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July 9, 2015
by Josephine Alston

Learning Objectives

Students will be able to calculate elapsed time and recognize word problems involving elapsed time.


Introduction (5 minutes)

  • Introduce the concept of elapsed time to your students. Explain that elapsed time means time that passes. For example, one day has elapsed since the yesterday's class period began.
  • Ask students to share some examples of elapsed time. Some guiding questions you can ask are: How much time has elapsed since you woke up? How much time elapses while you eat lunch?

Explicit Instruction/Teacher Modeling (20 minutes)

  • On the board, draw a number line (11 ticks) with arrows at both ends. Label each tick with a time: 1:00pm, 1:30pm, 2:00pm...ending with 6:00pm. Let students know that what you drew is a timeline—it shows different times from earliest to latest.
  • Show students how to "jump" by hours and minutes. For example, you could go from 2:00pm to 4:00pm by jumping two hours forward. To go one hour and 30 minutes backwards from 5:00pm, you would jump one hour backward to 4:00pm, then 30 minutes backward to 3:30pm.

Guided Practice/Interactive Modeling (20 minutes)

  • Distribute a pencil and sheet of lined paper to each student.
  • Have students draw their own timelines using yours as a model.
  • Give them a start and end time for which to calculate an amount of elapsed time.
  • Ask them to make the proper number of hour jumps and note the number beside their timeline. For example, if your start and end time are 1:30pm and 3:00pm, they should make two hour jumps.
  • Ask them to make the proper number of minute jumps and note the number beside their timeline. With the current example, they should make 30 minute jumps.
  • Have them add the hour and minute jumps they made in order to determine the elapsed time. Ask them to record their answers on their sheets.
  • Repeat this exercise with two more sets of start and end times.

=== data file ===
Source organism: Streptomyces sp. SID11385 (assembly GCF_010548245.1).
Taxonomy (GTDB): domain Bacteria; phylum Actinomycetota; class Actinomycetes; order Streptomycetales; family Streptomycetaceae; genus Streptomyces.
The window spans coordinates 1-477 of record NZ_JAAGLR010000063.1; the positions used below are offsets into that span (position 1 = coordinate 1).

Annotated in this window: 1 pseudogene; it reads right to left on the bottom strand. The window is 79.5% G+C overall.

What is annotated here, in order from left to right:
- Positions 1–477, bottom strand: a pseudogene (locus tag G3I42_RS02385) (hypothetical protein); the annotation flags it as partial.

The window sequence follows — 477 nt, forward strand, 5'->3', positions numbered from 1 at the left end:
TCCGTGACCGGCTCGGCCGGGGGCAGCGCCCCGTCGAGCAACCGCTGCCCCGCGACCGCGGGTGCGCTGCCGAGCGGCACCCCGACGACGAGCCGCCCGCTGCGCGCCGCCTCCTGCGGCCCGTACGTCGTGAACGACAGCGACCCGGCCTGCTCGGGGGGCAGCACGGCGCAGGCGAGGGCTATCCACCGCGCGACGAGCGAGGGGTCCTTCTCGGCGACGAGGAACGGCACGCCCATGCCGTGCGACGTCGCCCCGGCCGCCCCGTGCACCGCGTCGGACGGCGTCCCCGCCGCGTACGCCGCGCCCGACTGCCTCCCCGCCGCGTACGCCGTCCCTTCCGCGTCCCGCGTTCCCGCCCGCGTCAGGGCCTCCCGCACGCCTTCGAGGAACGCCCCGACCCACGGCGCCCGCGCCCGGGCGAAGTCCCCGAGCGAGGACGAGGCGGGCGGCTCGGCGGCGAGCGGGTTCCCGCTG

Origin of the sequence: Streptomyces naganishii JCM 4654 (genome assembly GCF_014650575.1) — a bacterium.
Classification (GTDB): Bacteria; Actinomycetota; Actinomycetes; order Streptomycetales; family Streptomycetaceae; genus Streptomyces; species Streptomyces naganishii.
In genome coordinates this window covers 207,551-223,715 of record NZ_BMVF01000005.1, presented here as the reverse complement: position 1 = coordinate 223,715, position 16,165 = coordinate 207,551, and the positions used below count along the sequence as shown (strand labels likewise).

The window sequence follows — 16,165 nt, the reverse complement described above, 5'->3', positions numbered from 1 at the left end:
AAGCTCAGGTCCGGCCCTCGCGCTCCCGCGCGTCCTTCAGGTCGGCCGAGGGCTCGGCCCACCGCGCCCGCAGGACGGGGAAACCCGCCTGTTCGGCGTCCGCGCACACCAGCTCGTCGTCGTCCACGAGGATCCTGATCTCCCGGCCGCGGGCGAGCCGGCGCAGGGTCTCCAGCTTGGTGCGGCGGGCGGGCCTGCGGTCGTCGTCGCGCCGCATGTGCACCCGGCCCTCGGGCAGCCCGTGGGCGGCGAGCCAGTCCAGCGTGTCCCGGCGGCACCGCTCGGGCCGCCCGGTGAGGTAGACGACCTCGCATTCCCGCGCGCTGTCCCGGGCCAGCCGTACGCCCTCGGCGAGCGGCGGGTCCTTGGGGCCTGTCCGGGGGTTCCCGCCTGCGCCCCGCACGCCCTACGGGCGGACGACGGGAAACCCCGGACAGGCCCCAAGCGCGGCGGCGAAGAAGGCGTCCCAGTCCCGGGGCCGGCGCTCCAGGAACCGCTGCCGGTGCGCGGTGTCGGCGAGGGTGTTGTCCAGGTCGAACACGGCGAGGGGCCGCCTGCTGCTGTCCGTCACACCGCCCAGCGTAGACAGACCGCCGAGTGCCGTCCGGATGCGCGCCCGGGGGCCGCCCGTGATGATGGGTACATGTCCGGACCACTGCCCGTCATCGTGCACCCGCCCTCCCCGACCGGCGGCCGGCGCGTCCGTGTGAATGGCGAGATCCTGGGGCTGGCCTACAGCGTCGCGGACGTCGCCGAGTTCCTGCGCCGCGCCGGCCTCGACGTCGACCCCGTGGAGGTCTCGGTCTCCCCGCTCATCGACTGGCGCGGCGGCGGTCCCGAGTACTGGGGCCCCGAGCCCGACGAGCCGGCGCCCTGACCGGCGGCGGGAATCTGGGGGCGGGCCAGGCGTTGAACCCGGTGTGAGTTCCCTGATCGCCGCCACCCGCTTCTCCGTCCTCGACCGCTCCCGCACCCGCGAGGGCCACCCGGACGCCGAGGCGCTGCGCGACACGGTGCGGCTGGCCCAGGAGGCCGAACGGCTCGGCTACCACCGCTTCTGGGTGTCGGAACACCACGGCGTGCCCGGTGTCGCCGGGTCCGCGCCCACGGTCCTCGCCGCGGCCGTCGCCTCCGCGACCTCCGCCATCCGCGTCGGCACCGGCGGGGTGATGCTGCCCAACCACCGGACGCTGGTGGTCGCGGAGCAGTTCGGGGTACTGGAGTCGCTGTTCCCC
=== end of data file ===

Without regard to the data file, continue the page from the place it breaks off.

Independent Working Time (30 minutes)

  • Use the board to display 6 elapsed time word problems. (These can be written down and hidden beforehand to save time.) One problem that you could use is: Morty went on a drive last weekend. He left his house at 1:00pm and arrived at his destination at 4:00pm. How much time elapsed during his drive?
  • Give students 20-25 minutes to solve the problems and record their answers.
  • Walk around and observe students as they work. Provide assistance when needed.



  • Enrichment: Have advanced students try solving some problems using addition and subtraction. Explain that one hour is equal to 60 minutes, so instead of using a timeline, you can add or subtract minutes (up to 60) to find elapsed time. For example, to calculate the elapsed time between 1:30pm and 3:30pm, you would subtract 30 from 30 to get 0 minutes, then 1 from 3 to get 2 hours (or 120 minutes).
  • Support: Allow struggling students to use small manipulative clocks as reference tools.


Assessment (15 minutes)

  • Over the course of your observation, make notes about common mistakes and what problems students consider difficult.
  • Collect the sheets at the end of the exercise. Review them later to further assess student comprehension.

Review and Closing (10 minutes)

  • Briefly review the concept of elapsed time.
  • Go over the answers to the word problems, pausing occasionally to ask about difficulties that students came across.
  • Use the remaining time to answer any questions students have about the lesson content.

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